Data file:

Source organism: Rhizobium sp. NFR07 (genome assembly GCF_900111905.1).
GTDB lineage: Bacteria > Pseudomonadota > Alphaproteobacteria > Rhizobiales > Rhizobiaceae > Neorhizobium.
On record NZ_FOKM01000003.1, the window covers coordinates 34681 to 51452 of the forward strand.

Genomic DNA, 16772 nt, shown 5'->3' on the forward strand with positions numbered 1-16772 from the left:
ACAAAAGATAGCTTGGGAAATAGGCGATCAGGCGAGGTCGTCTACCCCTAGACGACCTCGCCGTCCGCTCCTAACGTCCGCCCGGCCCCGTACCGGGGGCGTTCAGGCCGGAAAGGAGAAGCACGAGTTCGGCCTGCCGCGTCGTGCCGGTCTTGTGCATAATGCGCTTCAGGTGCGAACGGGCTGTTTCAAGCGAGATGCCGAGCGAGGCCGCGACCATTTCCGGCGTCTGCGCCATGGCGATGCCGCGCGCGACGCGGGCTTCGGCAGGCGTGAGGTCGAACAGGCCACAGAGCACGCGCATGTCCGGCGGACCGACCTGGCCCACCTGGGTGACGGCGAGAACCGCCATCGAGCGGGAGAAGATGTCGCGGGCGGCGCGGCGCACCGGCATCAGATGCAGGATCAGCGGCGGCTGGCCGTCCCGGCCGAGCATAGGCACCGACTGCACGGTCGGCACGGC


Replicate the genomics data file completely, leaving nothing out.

Source organism: Rhizobium sp. NFR07 (genome assembly GCF_900111905.1).
GTDB lineage: Bacteria > Pseudomonadota > Alphaproteobacteria > Rhizobiales > Rhizobiaceae > Neorhizobium.
On record NZ_FOKM01000003.1, the window covers coordinates 34681 to 51452 of the forward strand.

Genomic DNA, 16772 nt, shown 5'->3' on the forward strand with positions numbered 1-16772 from the left:
ACAAAAGATAGCTTGGGAAATAGGCGATCAGGCGAGGTCGTCTACCCCTAGACGACCTCGCCGTCCGCTCCTAACGTCCGCCCGGCCCCGTACCGGGGGCGTTCAGGCCGGAAAGGAGAAGCACGAGTTCGGCCTGCCGCGTCGTGCCGGTCTTGTGCATAATGCGCTTCAGGTGCGAACGGGCTGTTTCAAGCGAGATGCCGAGCGAGGCCGCGACCATTTCCGGCGTCTGCGCCATGGCGATGCCGCGCGCGACGCGGGCTTCGGCAGGCGTGAGGTCGAACAGGCCACAGAGCACGCGCATGTCCGGCGGACCGACCTGGCCCACCTGGGTGACGGCGAGAACCGCCATCGAGCGGGAGAAGATGTCGCGGGCGGCGCGGCGCACCGGCATCAGATGCAGGATCAGCGGCGGCTGGCCGTCCCGGCCGAGCATAGGCACCGACTGCACGGTCGGCACGGC